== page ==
FEATURE: Bucks man opens up about battle with psychosis in bid to end mental illness stigma

At 16-years old Martyn was a star footballer – however his sporting dreams were shattered when he was told he may never walk again following a devastating injury.

Although the doctors’ fears did not become reality – Martyn was unable to pursue his passion, and found himself sinking into a deep depression.

Years later, after developing paranoia, voices in his head and an addiction to drugs and alcohol, Martyn attempted to kill himself in a desperate bid to end his mental turmoil.

Now 34, the Chalfont St Peter resident is a trustee at mental health charity Buckinghamshire Mind, and is a passionate advocate for Bucks County Council’s (BCC) Time to Change Campaign – which aims to end the stigma surrounding mental illness.  more

ARTIST SPOTLIGHT: Printmaker Bradley Davenport finds purpose in process

Nearly five years ago to the day, Bradley Davenport experienced an episode.

Then 24 years old, Davenport’s vehicle sideswiped a tractor-trailer while traveling along U.S. 20. In the throes of psychosis, he then led police on a high-speed chase beginning in LaPorte and ending near Michigan City, at times driving in the opposite lane, a news report indicates.

With the vehicle eventually spun out and blocked, a delusional Davenport punched in the face a police officer who attempted to restrain him. A Taser was employed, an eventual apprehension and admittance into a regional hospital’s psychiatric unit followed.

Shortly after the episode, and avoiding conviction, Davenport was clinically diagnosed with schizoaffective disorder — what amounts, in his case, to schizophrenia and bi-polar disorder, he explained.  more

Mental Health and the Media: A Call to Action

Humanizing psychotic disorders is the next step in challenging mental health stigma

Having a diagnosis of schizoaffective disorder has been difficult because of the symptoms but also because of the stigma I’ve had to face.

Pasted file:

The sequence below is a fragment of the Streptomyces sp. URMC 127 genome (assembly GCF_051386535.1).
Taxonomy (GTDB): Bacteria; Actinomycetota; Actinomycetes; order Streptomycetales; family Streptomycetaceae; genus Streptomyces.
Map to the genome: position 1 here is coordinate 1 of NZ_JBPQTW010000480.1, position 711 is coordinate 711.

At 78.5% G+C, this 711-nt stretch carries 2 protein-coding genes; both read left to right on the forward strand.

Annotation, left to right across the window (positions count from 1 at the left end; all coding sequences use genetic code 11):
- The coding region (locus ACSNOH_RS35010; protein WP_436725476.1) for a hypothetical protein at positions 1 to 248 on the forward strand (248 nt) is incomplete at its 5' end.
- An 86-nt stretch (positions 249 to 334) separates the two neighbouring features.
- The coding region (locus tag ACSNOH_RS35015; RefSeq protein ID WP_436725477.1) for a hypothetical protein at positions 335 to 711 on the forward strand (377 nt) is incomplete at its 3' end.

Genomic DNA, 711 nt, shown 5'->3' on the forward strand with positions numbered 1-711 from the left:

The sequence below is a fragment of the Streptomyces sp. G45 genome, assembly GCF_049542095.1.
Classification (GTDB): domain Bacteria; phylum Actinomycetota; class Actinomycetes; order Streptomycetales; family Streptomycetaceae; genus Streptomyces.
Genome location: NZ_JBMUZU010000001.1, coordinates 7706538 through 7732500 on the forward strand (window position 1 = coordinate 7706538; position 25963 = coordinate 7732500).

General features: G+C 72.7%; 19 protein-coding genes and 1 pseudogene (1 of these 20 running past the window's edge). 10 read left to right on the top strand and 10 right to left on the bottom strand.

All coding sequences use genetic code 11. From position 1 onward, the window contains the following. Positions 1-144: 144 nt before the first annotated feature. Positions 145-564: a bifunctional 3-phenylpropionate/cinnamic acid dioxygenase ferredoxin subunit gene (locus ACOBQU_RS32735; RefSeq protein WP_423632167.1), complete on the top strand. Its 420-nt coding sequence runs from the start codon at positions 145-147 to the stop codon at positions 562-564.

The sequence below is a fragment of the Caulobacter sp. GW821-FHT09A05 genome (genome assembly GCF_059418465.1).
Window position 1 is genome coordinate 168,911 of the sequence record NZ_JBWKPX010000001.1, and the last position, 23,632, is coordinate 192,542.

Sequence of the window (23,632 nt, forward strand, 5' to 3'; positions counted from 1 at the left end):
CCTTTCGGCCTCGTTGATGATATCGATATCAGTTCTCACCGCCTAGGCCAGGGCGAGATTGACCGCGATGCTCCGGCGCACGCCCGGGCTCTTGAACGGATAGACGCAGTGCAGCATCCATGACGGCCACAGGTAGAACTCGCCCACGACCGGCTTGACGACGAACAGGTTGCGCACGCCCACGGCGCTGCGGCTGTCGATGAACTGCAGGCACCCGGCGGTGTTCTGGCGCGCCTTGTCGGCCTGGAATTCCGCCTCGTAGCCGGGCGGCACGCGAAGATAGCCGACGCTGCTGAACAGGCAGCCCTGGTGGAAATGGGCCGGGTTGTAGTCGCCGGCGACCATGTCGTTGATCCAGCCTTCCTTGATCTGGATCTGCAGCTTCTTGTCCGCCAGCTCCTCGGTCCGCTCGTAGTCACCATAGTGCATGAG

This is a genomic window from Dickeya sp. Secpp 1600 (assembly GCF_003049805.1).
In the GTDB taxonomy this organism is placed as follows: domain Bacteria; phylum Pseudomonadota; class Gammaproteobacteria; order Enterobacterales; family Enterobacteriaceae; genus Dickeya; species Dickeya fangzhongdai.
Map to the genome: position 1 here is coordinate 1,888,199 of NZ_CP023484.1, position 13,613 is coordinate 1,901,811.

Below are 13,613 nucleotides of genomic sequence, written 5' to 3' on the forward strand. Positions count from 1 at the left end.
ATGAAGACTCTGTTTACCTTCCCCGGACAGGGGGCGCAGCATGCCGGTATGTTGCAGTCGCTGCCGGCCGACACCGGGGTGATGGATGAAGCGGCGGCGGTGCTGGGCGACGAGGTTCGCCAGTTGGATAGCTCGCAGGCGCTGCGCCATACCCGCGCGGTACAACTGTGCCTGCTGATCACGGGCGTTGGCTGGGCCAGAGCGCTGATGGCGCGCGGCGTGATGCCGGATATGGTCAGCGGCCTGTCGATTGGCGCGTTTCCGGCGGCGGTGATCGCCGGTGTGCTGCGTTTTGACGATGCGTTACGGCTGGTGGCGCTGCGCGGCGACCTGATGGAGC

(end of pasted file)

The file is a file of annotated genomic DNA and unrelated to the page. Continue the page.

There have been many misconceptions about mental illness propagated by media sources like movies, the news, and television shows over the years. Whenever I to turn on the news I would hear comments about how people who committed crimes had some sort of connection to mental illness. It’s been statistically proven that people diagnosed with a mental illness are less likely to commit crimes than those who are just normal people. There were also many movies that stigmatized mental illness and shaped the way people thought about those who had a mental illness creating misconceptions and prejudices surrounding those who had been diagnosed. For years it made it difficult for me to disclose my diagnosis because I wasn’t certain of what others would think of me or if they’d judge me or treat me differently. I still use critical discretion on whom I do and don’t disclose my diagnosis to. However, at this critical point in history, there are those out there who are willing to challenge the misconceptions and prejudices of stigma.  more

5 Things Movies Don’t Tell You About Mental Institutions

Everyone knows that mental hospitals are horror movie prisons for crazy people, with padded walls, flickering lights, and evil nurses wearing tiny hats. Well, everyone might want to get their head checked, because psychiatric hospitals are nowhere near as exciting as all that. Most look more like college dorms with extra locks on the doors. I should know: I’ve been in six psychiatric facilities in three states, from the fancy McLean Hospital (aka the Girl, Interrupted place) to crappier state-run facilities. I’ve been diagnosed and misdiagnosed with everything from major depressive disorder to borderline personality disorder to schizophrenia. But I’m better now, and I swear that all this shit is true.  more